Thursday, May 15 2003 | 17:18

The Don Cunningham Quartet “Something For Everyone” LP was recorded and sold only at live shows at the St Louis Playboy Jazz Club in 1965. This album is as rare as they get. Previously only available on vinyl (a mere 500 were released on the appropriately named Exclusive label) the original is highly sought after by collectors.

“Something For Everyone” includes the often-sampled and highly sought after dancefloor classic “Tabu,” featured on a now extinct Luv N’Haight compilation. This is the first time the album has been re-issued as a whole and on CD. The Luv N’Haight re-issue is available now and includes original artwork and liners alongside new information and photos.

Read an exclusive interview with Don Cunningham who is currently on break, in between live dates with the Count Basie Orchestra:

The Playboy club was your regular gig where the album was sold, was it the most happening spot in St Louis?

At that time as far as jazz and international entertainment, yes it was. There were local venues and concert halls but the Playboy club was the spot.

Did you have a favorite bunny?

All of ’em!

Who’s idea was it to play “Tabu”?

My idea! Heard it through Arthur Lyman and Martin Denny, I just liked the haunting quality of it. I didn’t want to do it the same way, but I thought I could add a more cohesive Latin sound.

What is the instrument you’re playing at the top of “Tabu”, sounds like bamboo shoots or something!

That’s a boobam! Bamboo shoots hollowed out and covered in skin originally, although mine were fiberglass. A percussionist from the S Louis symphony made them for me, as the real boobam wasn’t easily available in St Louis. I just had them restored, hopefully I get to use them again soon!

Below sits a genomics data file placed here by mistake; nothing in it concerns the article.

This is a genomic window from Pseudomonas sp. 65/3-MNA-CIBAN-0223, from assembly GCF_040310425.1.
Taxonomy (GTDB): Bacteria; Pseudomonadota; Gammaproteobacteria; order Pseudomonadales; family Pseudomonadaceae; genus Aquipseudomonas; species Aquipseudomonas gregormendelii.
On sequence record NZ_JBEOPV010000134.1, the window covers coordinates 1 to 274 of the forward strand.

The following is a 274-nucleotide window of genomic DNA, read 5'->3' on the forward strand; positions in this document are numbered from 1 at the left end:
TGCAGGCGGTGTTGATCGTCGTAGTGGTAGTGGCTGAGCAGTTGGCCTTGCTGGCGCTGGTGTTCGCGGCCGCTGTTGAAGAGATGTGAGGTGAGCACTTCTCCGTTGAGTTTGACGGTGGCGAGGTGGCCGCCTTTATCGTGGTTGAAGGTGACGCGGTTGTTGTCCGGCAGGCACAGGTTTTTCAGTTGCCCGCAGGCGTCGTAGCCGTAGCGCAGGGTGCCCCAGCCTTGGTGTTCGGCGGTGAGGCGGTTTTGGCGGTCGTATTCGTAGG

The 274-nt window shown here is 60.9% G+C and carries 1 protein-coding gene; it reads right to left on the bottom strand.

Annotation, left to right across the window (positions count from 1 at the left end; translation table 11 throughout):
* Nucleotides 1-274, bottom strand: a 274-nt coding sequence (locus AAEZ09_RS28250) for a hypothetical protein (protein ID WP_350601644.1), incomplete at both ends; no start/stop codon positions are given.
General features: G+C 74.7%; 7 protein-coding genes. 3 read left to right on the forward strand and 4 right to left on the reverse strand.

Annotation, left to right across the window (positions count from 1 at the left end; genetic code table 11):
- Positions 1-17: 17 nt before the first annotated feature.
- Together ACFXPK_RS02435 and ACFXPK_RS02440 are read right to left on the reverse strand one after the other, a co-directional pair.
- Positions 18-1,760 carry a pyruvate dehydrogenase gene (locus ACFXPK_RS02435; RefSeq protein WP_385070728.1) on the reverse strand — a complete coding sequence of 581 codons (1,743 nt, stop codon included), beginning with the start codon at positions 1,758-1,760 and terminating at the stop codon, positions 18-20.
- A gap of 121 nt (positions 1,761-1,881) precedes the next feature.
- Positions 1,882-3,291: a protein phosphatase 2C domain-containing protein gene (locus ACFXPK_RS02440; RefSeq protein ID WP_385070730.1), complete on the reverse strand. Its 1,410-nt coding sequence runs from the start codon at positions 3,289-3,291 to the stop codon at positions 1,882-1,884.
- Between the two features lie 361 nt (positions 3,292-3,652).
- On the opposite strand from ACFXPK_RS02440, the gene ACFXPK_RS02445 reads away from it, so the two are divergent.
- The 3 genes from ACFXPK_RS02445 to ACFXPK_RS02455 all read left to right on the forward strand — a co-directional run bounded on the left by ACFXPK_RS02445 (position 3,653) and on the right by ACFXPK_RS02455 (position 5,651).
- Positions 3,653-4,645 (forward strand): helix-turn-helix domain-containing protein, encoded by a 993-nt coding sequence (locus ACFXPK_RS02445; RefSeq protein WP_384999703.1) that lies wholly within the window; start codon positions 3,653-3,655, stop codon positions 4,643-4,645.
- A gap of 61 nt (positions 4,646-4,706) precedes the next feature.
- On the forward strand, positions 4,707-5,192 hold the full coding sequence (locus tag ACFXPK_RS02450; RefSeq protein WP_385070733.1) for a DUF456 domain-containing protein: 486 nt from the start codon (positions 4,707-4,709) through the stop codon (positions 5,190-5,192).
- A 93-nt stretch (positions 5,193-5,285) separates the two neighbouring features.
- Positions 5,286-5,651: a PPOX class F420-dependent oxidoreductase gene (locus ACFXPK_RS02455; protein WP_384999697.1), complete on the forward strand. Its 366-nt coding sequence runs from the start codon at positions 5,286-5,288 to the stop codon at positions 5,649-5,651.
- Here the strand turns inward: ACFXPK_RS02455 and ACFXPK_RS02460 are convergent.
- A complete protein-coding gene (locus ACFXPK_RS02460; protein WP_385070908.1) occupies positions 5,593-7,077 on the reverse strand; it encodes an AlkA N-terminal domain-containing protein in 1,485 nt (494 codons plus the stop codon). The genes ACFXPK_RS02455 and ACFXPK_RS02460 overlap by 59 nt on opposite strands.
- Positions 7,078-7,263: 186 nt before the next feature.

You’re music was influenced by travel to exotic places of the world – What’s the most exotic instrument(s) you know how to play?

Probably the steel drum, the jaw bones, and the boobam, they’re all on the album. Jaw bones are made from the bones of a donkey jaw, when you hit it the teeth rattle, but these break very easily.

What do you think of the fact that there are kids all over the world who know about and dance to your album?

I wanna’ hug ’em and kiss ’em, because they make it known around the world. People danced to it back in the day, I also played a lot of lounges where people would just watch.

If asked could the original band still get together and play like this?

All but one. John Mixon passed away two years ago. But we could recreate that sound, no problem. We’d even extend the tunes as we were limited by time on the album.

When did you know it was a “collectible” record?

I never knew until you told me! My wife told me it would be collectible back in the day “That’s going to be collectors item one day,” she said. She liked “Tabu”, too. But “Quiet Village” was her favorite.

How does the music differ from your Don Cunningham and Company album released a decade or so later on Hendon?

Alecia, my wife was on this album, and it’s less exotic, more contemporary.

What’s it like performing as The Cunninghams with the Count Basie Orchestra?

It’s like I died and went to heaven. It’s another side to us, it’s a strictly vocal peformance for Alecia and I.

What music are you listening to currently?

Everything! Jazz, Latin, classical, even easy listening and opera. Ray Armando I like, Thelonius Monk, Sonny Stitt, Stan Getz, Joe Williams, Manhatten Transfer, Sarah Vaughn, Tito Puente, and Nat King Cole who is my mentor.

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